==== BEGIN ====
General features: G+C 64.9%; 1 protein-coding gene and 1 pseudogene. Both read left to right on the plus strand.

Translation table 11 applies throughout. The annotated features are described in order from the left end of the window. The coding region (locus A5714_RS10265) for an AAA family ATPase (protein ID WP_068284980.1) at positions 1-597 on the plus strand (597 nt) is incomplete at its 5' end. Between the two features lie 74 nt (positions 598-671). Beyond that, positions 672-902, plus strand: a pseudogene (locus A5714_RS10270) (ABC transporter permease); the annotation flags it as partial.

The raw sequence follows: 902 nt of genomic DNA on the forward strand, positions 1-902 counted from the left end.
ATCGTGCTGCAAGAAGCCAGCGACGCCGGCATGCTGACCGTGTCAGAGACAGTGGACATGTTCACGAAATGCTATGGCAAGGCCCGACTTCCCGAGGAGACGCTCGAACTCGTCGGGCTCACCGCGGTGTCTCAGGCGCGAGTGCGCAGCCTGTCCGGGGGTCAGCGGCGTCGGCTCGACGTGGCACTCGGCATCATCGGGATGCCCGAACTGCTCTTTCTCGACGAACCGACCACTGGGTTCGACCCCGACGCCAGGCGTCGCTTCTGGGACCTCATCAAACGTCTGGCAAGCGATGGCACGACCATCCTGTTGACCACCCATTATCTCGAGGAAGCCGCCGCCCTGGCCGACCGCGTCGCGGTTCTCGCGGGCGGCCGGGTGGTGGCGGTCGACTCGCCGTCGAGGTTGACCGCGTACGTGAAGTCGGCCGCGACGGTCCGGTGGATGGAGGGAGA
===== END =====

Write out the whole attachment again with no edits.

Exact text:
General features: G+C 64.9%; 1 protein-coding gene and 1 pseudogene. Both read left to right on the plus strand.

Translation table 11 applies throughout. The annotated features are described in order from the left end of the window. The coding region (locus A5714_RS10265) for an AAA family ATPase (protein ID WP_068284980.1) at positions 1-597 on the plus strand (597 nt) is incomplete at its 5' end. Between the two features lie 74 nt (positions 598-671). Beyond that, positions 672-902, plus strand: a pseudogene (locus A5714_RS10270) (ABC transporter permease); the annotation flags it as partial.

The raw sequence follows: 902 nt of genomic DNA on the forward strand, positions 1-902 counted from the left end.
ATCGTGCTGCAAGAAGCCAGCGACGCCGGCATGCTGACCGTGTCAGAGACAGTGGACATGTTCACGAAATGCTATGGCAAGGCCCGACTTCCCGAGGAGACGCTCGAACTCGTCGGGCTCACCGCGGTGTCTCAGGCGCGAGTGCGCAGCCTGTCCGGGGGTCAGCGGCGTCGGCTCGACGTGGCACTCGGCATCATCGGGATGCCCGAACTGCTCTTTCTCGACGAACCGACCACTGGGTTCGACCCCGACGCCAGGCGTCGCTTCTGGGACCTCATCAAACGTCTGGCAAGCGATGGCACGACCATCCTGTTGACCACCCATTATCTCGAGGAAGCCGCCGCCCTGGCCGACCGCGTCGCGGTTCTCGCGGGCGGCCGGGTGGTGGCGGTCGACTCGCCGTCGAGGTTGACCGCGTACGTGAAGTCGGCCGCGACGGTCCGGTGGATGGAGGGAGA